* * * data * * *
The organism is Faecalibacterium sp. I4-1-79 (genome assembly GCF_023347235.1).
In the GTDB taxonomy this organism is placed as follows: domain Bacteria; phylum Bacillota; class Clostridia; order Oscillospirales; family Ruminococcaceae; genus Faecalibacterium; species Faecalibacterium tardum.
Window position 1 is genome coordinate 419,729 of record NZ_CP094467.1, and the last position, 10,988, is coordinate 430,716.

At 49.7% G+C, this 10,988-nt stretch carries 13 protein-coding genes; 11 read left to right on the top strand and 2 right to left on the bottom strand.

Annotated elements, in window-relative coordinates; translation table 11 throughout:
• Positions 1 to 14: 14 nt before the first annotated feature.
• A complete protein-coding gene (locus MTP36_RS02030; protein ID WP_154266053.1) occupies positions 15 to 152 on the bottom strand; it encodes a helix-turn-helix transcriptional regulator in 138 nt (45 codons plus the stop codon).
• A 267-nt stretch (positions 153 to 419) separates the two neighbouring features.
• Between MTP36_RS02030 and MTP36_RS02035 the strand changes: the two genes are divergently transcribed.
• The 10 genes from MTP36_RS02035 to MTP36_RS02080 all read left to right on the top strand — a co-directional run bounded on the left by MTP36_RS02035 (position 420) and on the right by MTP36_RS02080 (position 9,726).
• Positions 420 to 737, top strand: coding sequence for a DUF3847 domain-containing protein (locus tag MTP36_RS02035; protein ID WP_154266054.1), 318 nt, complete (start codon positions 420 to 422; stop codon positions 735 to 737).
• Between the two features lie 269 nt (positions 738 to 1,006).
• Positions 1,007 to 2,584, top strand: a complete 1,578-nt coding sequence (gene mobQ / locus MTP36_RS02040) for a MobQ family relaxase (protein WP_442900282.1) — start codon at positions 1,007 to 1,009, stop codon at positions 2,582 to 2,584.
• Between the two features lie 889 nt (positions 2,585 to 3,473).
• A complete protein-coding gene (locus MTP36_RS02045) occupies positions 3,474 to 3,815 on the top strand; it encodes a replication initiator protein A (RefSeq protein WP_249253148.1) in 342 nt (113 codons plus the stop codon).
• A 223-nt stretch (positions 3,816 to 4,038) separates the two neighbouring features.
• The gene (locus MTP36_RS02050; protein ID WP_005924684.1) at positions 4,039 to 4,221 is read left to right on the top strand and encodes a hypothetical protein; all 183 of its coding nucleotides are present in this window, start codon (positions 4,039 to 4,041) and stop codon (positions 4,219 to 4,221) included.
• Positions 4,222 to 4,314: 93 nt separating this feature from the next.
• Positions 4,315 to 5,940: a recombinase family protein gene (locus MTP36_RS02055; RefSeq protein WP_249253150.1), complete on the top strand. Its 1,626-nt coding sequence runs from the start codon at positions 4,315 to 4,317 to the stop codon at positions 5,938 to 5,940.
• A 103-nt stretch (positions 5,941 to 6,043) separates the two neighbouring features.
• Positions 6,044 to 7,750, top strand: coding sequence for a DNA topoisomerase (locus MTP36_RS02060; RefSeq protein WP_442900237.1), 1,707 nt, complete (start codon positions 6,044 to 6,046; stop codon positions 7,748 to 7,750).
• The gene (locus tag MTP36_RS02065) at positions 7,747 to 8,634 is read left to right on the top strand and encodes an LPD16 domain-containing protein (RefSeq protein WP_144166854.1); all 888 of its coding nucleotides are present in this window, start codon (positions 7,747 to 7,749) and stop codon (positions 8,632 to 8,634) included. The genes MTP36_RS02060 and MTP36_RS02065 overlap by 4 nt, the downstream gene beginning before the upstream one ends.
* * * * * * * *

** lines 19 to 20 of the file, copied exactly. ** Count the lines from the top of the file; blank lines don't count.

• Positions 4,315 to 5,940: a recombinase family protein gene (locus MTP36_RS02055; RefSeq protein WP_249253150.1), complete on the top strand. Its 1,626-nt coding sequence runs from the start codon at positions 4,315 to 4,317 to the stop codon at positions 5,938 to 5,940.
• A 103-nt stretch (positions 5,941 to 6,043) separates the two neighbouring features.